“The burnt offering was the commonest of all the OT sacrifices. Its main function was to atone for man’s sin by propitiating God’s wrath. In the immolation [burning] of the animal, most commonly a lamb, God’s judgment against human sin was symbolized and the animal suffered in man’s place. The worshiper acknowledged his guilt and responsibility for his sins by pressing his hand on the animal’s head and confessing his sin. The lamb was accepted as the ransom price for the guilty man [cf. Mark 10:45; Eph. 2:5; Heb. 7:27; 1 Pet. 1:18-19]. The daily use of the sacrifice in the worship of the temple and tabernacle was a constant reminder of man’s sinfulness and God’s holiness.” – Gordon J. Wenham, The Book of Leviticus

English Standard Version (ESV) The Holy Bible, English Standard Version. ESV® Permanent Text Edition® (2016). Copyright © 2001

New Living Translation (NLT) Holy Bible, New Living Translation, copyright © 1996, 2004, 2015 by Tyndale House Foundation. Used by permission of Tyndale House Publishers Inc., Carol Stream, Illinois 60188. All rights reserved.

Cost and Commitment

“If his offering is a burnt offering from the herd, he shall offer a male without blemish. He shall bring it to the entrance of the tent of meeting, that he may be accepted before the Lord. He shall lay his hand on the head of the burnt offering, and it shall be accepted for him to make atonement for him. Then he shall kill the bull before the Lord, and Aaron’s sons the priests shall bring the blood and throw the blood against the sides of the altar that is at the entrance of the tent of meeting. Then he shall flay the burnt offering and cut it into pieces, and the sons of Aaron the priest shall put fire on the altar and arrange wood on the fire. And Aaron’s sons the priests shall arrange the pieces, the head, and the fat, on the wood that is on the fire on the altar; but its entrails and its legs he shall wash with water. And the priest shall burn all of it on the altar, as a burnt offering, a food offering with a pleasing aroma to the Lord.” – Leviticus 1:3-9 ESV

In his book, Holiness to the Lord, Allan P. Ross stated, “Sacrifice is at the heart of all true worship.” The book of Leviticus deals with the fine art of sacrifice that God ordained so that the Israelites might be able to enjoy His presence. This compilation of regulations regarding sacrifice was meant to dictate how the Israelites should express their gratitude for God’s goodness and their reverence for His holiness.

Yahweh was not some mindless, man-made idol that would accept any and all sacrifices offered on His behalf.  He was holy and righteous and entrance into His divine presence required purification and proper protocol. Sin had long separated humanity from God. Ever since Adam and Eve had violated God’s command not to eat the fruit of the one prohibited tree in the garden, mankind had been on a downward moral trajectory, away from God deeper into a lifestyle marked by independence from Him. Once sin entered the world, Adam and Eve lost their direct access to God. They would no longer enjoy unbroken fellowship with God in the garden. Instead, they were ejected from the former home they shared with the Almighty and were forced to live outside the garden and apart from His presence. Yet, God didn’t destroy Adam and Eve for their disobedience. Instead, He covered their spiritual “nakedness” with garments of skin. As they stood before God, literally exposed by their sin, He showered them with grace, offering the first blood sacrifice by taking the life of an innocent animal in order to properly atone for their sins.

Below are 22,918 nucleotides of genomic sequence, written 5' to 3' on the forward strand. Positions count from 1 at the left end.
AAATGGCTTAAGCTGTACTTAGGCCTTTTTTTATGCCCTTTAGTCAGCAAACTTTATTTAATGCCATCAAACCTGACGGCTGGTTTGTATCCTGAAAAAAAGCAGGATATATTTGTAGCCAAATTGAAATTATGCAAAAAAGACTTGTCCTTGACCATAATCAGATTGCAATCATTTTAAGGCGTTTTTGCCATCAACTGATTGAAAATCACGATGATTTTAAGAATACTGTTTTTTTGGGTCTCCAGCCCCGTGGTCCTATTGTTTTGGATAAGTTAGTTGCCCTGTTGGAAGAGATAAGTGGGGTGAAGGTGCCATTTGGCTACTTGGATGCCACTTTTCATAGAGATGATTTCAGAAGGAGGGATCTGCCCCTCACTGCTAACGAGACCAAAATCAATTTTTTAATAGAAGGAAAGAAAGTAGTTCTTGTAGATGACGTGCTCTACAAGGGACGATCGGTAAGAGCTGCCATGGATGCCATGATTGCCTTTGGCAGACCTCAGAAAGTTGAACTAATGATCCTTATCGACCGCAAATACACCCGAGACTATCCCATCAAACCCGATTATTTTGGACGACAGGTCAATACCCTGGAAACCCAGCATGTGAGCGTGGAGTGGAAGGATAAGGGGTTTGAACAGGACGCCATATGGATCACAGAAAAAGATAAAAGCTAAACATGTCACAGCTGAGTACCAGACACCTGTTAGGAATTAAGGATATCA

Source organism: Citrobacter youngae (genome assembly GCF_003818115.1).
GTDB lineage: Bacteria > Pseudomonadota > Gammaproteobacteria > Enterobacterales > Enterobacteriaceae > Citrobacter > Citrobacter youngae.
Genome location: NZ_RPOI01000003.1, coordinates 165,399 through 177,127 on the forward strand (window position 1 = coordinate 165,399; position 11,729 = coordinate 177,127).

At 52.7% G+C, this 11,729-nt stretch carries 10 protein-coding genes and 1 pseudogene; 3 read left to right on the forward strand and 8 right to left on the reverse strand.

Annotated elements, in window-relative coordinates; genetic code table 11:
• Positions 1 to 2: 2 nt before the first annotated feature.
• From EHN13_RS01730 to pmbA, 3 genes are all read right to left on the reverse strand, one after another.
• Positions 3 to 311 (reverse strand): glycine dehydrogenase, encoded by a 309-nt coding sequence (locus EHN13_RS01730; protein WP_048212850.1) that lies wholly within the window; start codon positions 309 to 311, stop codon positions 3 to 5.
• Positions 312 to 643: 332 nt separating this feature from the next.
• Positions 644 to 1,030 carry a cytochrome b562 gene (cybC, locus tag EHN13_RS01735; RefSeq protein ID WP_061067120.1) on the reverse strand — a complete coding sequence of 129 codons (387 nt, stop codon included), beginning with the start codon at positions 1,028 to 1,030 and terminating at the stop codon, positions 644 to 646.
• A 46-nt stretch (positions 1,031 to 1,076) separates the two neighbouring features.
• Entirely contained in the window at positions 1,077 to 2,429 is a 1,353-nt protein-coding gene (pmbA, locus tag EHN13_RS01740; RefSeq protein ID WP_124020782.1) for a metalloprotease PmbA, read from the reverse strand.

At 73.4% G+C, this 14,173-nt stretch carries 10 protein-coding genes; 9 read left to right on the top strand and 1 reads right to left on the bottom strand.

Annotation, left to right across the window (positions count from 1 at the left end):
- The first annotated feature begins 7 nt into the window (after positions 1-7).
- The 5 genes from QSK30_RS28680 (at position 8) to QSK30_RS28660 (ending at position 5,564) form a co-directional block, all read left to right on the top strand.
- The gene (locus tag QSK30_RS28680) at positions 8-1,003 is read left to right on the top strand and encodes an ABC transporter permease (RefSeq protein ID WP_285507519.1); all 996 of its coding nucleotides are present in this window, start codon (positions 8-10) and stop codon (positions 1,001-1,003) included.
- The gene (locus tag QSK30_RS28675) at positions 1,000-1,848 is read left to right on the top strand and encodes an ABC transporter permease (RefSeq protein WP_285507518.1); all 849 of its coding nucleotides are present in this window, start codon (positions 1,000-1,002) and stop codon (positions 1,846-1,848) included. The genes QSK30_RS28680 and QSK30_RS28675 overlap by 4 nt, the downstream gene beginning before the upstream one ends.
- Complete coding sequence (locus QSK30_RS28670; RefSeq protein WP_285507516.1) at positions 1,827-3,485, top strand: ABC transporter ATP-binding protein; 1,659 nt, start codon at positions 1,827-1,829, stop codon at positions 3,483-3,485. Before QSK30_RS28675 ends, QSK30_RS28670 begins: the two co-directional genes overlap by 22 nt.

Lord God made for Adam and for his wife garments of skins and clothed them. – Genesis 3:21 ESV

The Hebrew word for atonement is kāp̄ar and it means “to cover over.” Adam and Eve stood before God exposed by their sin and worthy of His condemnation. But rather than facing the penalty of death, they were spared and given a new lease on life. Yet, blood was spilled so that they might live.

Generations would come and go, and the sinful bent of humanity would display itself through a deepening love affair with sin and rebellion against God. While Adam and Eve had enjoyed God’s undeserved forgiveness, they went on to populate the earth with more of their kind – sin-prone human beings who chose to live in open rebellion to the will of their Creator. Things became so bad, that at one point, God looked down on the earth and determined to put an end to the rampant wickedness that had enveloped humankind, the apex of His creation.

The Lord saw that the wickedness of man was great in the earth, and that every intention of the thoughts of his heart was only evil continually. And the Lord regretted that he had made man on the earth, and it grieved him to his heart. So the Lord said, “I will blot out man whom I have created from the face of the land, man and animals and creeping things and birds of the heavens, for I am sorry that I have made them.” – Genesis 6:5-7 ESV

Things had gotten so bad that God prepared to destroy all that He had created and deemed to be good. Yet, there was one man who found favor with God. Genesis reveals that “Noah was a righteous man, blameless in his generation. Noah walked with God” (Genesis 6:9 ESV). In all the unrighteousness that marked the world of his day, Noah stood out as a man who had remained faithful to God. He wasn’t perfect or sinless, but his life was characterized by obedience to God. Therefore, God determined to spare Noah’s life. But in doing so, God sacrificed the lives of the rest of humanity as well as all living creatures that did not end up on the ark. Once again, lives were sacrificed so that Noah and his family could live.